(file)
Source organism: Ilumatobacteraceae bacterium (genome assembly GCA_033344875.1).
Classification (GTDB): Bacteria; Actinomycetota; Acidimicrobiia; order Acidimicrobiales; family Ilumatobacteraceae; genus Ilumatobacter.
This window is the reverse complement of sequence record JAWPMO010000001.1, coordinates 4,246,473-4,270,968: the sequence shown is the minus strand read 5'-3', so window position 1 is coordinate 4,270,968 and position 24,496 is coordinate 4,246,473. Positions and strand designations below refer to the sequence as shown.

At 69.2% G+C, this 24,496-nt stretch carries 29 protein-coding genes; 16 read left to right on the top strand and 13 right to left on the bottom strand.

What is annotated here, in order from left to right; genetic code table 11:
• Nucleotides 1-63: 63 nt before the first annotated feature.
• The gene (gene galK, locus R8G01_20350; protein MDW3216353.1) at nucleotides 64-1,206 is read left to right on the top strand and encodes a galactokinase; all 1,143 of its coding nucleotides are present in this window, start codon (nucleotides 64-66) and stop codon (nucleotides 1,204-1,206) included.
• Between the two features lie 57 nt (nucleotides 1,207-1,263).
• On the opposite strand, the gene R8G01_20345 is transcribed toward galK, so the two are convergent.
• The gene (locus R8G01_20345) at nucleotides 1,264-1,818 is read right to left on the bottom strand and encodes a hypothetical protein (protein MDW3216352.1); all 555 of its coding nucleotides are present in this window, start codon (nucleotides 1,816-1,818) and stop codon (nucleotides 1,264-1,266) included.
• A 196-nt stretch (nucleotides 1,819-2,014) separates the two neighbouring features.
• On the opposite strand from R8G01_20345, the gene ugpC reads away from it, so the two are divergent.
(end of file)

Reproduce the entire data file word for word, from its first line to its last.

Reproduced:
Source organism: Ilumatobacteraceae bacterium (genome assembly GCA_033344875.1).
Classification (GTDB): Bacteria; Actinomycetota; Acidimicrobiia; order Acidimicrobiales; family Ilumatobacteraceae; genus Ilumatobacter.
This window is the reverse complement of sequence record JAWPMO010000001.1, coordinates 4,246,473-4,270,968: the sequence shown is the minus strand read 5'-3', so window position 1 is coordinate 4,270,968 and position 24,496 is coordinate 4,246,473. Positions and strand designations below refer to the sequence as shown.

At 69.2% G+C, this 24,496-nt stretch carries 29 protein-coding genes; 16 read left to right on the top strand and 13 right to left on the bottom strand.

What is annotated here, in order from left to right; genetic code table 11:
• Nucleotides 1-63: 63 nt before the first annotated feature.
• The gene (gene galK, locus R8G01_20350; protein MDW3216353.1) at nucleotides 64-1,206 is read left to right on the top strand and encodes a galactokinase; all 1,143 of its coding nucleotides are present in this window, start codon (nucleotides 64-66) and stop codon (nucleotides 1,204-1,206) included.
• Between the two features lie 57 nt (nucleotides 1,207-1,263).
• On the opposite strand, the gene R8G01_20345 is transcribed toward galK, so the two are convergent.
• The gene (locus R8G01_20345) at nucleotides 1,264-1,818 is read right to left on the bottom strand and encodes a hypothetical protein (protein MDW3216352.1); all 555 of its coding nucleotides are present in this window, start codon (nucleotides 1,816-1,818) and stop codon (nucleotides 1,264-1,266) included.
• A 196-nt stretch (nucleotides 1,819-2,014) separates the two neighbouring features.
• On the opposite strand from R8G01_20345, the gene ugpC reads away from it, so the two are divergent.